Amnesty International Report 2008 - Cyprus
|Publication Date||28 May 2008|
|Cite as||Amnesty International, Amnesty International Report 2008 - Cyprus, 28 May 2008, available at: http://www.refworld.org/docid/483e2785c.html [accessed 23 October 2016]|
|Disclaimer||This is not a UNHCR publication. UNHCR is not responsible for, nor does it necessarily endorse, its content. Any views expressed are solely those of the author or publisher and do not necessarily reflect those of UNHCR, the United Nations or its Member States.|
REPUBLIC OF CYPRUS
Head of state and government: Tassos Papadopoulos
Death penalty: abolitionist for all crimes
Life expectancy: 79 years
Under-5 mortality (m/f): 96.8 per cent
Foreign nationals, including migrants and asylum-seekers, were held in detention for unacceptably long periods and in poor conditions without access to a judicial or other independent review. Some reported being beaten by police upon arrest or by guards once detained. Asylum-seekers reported a number of irregularities in the asylum procedure that could have jeopardized their applications or their families at home. An organization supporting and advising migrants, refugees and asylum-seekers was the target of a racist attack and its chairperson charged in connection with its fundraising activities.
Detention and ill-treatment of foreign nationals
Foreign nationals were held in prolonged administrative detention without the opportunity for appeal before a judicial or similar independent body, in violation of the right not to be arbitrarily deprived of one's liberty. In late September and early October detainees in Block 10 of Nicosia Central Prison, which served as a police detention centre for rejected asylum-seekers who were under deportation orders, protested against the length and conditions of their detention. Several had been held for over 30 months.
Interviewees reported that the conditions in which they were detained were poor and that guards had subjected them to cruel and degrading treatment, including refusing them food and water during the protest. Several alleged that they had been ill-treated by police upon arrest or by guards in detention.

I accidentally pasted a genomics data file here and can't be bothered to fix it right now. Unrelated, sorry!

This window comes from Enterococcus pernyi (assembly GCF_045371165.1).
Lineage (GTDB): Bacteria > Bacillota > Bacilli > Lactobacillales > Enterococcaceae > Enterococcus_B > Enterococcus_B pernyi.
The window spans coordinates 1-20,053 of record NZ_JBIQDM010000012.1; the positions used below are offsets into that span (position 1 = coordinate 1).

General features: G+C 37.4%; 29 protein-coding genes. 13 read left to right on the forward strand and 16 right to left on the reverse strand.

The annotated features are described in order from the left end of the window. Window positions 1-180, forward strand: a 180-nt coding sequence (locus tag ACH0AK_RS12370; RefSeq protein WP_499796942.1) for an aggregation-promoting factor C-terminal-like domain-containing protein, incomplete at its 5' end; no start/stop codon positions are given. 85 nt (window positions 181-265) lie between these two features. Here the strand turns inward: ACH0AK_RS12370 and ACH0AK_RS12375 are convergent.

- The authorities attempted to deport a Sierra Leonean national originally arrested for illegal stay in February 2005. His application for asylum, still pending when his detention began, had been rejected without him being informed or given the opportunity to challenge the decision. At the end of the year he was still in detention.
- An Iranian national stated that he had been beaten by police upon arrest, then again by guards at the Central Prison whilst on a hunger strike protest in 2006, and a third time during the September-October protests. He stated that following the first beating in August 2005, he had developed a swelling on his head and problems focusing and balancing, and that he had been denied permission for an operation recommended by the doctor who examined him. He also stated that he had previously been detained for nine months in the Lykavitos police station where he was not allowed out into the yard, his cell was overcrowded and there were no adequate hygiene facilities.
By the end of 2007, no response had been received from the Cypriot authorities to Amnesty International's letter expressing concerns.
Human rights defenders
In April the European Network Against Racism reported that the headquarters of its branch in Cyprus, the non-governmental organization Action for Equality, Support and Anti-racism (Kinisi yia Isotita, Styrixi, Antiratsismo – KISA) had been sprayed with swastikas and nationalistic slogans. KISA offers support and legal advice to migrants, refugees and asylum-seekers in Cyprus. Its chairperson faced prosecution in October for the second time in five years on criminal charges relating to the organization's fundraising, in what may have been an attempt to hinder the organization in its work.
Amnesty International visit
- Amnesty International visited Cyprus in October.